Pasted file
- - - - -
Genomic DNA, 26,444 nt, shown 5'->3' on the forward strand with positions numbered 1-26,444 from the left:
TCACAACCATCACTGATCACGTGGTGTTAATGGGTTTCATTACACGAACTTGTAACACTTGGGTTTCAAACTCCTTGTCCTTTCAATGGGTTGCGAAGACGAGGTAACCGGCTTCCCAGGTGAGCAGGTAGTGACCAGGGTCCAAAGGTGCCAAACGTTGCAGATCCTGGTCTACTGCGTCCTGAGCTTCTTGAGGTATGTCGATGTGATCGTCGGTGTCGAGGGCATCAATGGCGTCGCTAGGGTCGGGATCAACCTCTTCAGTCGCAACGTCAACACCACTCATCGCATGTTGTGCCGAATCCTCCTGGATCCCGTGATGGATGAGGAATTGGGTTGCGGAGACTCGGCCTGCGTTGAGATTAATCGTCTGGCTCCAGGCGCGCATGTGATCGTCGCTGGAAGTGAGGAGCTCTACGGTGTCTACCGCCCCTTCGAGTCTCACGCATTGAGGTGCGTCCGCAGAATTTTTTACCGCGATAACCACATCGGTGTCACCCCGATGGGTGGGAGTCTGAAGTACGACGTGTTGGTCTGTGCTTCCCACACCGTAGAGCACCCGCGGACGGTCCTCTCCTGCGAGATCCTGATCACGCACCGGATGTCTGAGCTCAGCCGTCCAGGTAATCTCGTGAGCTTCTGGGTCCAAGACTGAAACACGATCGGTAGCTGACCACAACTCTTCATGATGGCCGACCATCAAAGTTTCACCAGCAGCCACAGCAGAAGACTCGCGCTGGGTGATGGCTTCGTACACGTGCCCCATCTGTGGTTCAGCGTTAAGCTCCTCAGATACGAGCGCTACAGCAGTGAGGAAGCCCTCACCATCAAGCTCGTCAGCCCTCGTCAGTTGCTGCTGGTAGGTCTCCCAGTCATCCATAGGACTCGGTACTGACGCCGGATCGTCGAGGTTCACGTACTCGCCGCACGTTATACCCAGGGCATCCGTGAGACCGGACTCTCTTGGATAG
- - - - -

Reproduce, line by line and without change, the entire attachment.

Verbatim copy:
Genomic DNA, 26,444 nt, shown 5'->3' on the forward strand with positions numbered 1-26,444 from the left:
TCACAACCATCACTGATCACGTGGTGTTAATGGGTTTCATTACACGAACTTGTAACACTTGGGTTTCAAACTCCTTGTCCTTTCAATGGGTTGCGAAGACGAGGTAACCGGCTTCCCAGGTGAGCAGGTAGTGACCAGGGTCCAAAGGTGCCAAACGTTGCAGATCCTGGTCTACTGCGTCCTGAGCTTCTTGAGGTATGTCGATGTGATCGTCGGTGTCGAGGGCATCAATGGCGTCGCTAGGGTCGGGATCAACCTCTTCAGTCGCAACGTCAACACCACTCATCGCATGTTGTGCCGAATCCTCCTGGATCCCGTGATGGATGAGGAATTGGGTTGCGGAGACTCGGCCTGCGTTGAGATTAATCGTCTGGCTCCAGGCGCGCATGTGATCGTCGCTGGAAGTGAGGAGCTCTACGGTGTCTACCGCCCCTTCGAGTCTCACGCATTGAGGTGCGTCCGCAGAATTTTTTACCGCGATAACCACATCGGTGTCACCCCGATGGGTGGGAGTCTGAAGTACGACGTGTTGGTCTGTGCTTCCCACACCGTAGAGCACCCGCGGACGGTCCTCTCCTGCGAGATCCTGATCACGCACCGGATGTCTGAGCTCAGCCGTCCAGGTAATCTCGTGAGCTTCTGGGTCCAAGACTGAAACACGATCGGTAGCTGACCACAACTCTTCATGATGGCCGACCATCAAAGTTTCACCAGCAGCCACAGCAGAAGACTCGCGCTGGGTGATGGCTTCGTACACGTGCCCCATCTGTGGTTCAGCGTTAAGCTCCTCAGATACGAGCGCTACAGCAGTGAGGAAGCCCTCACCATCAAGCTCGTCAGCCCTCGTCAGTTGCTGCTGGTAGGTCTCCCAGTCATCCATAGGACTCGGTACTGACGCCGGATCGTCGAGGTTCACGTACTCGCCGCACGTTATACCCAGGGCATCCGTGAGACCGGACTCTCTTGGATAG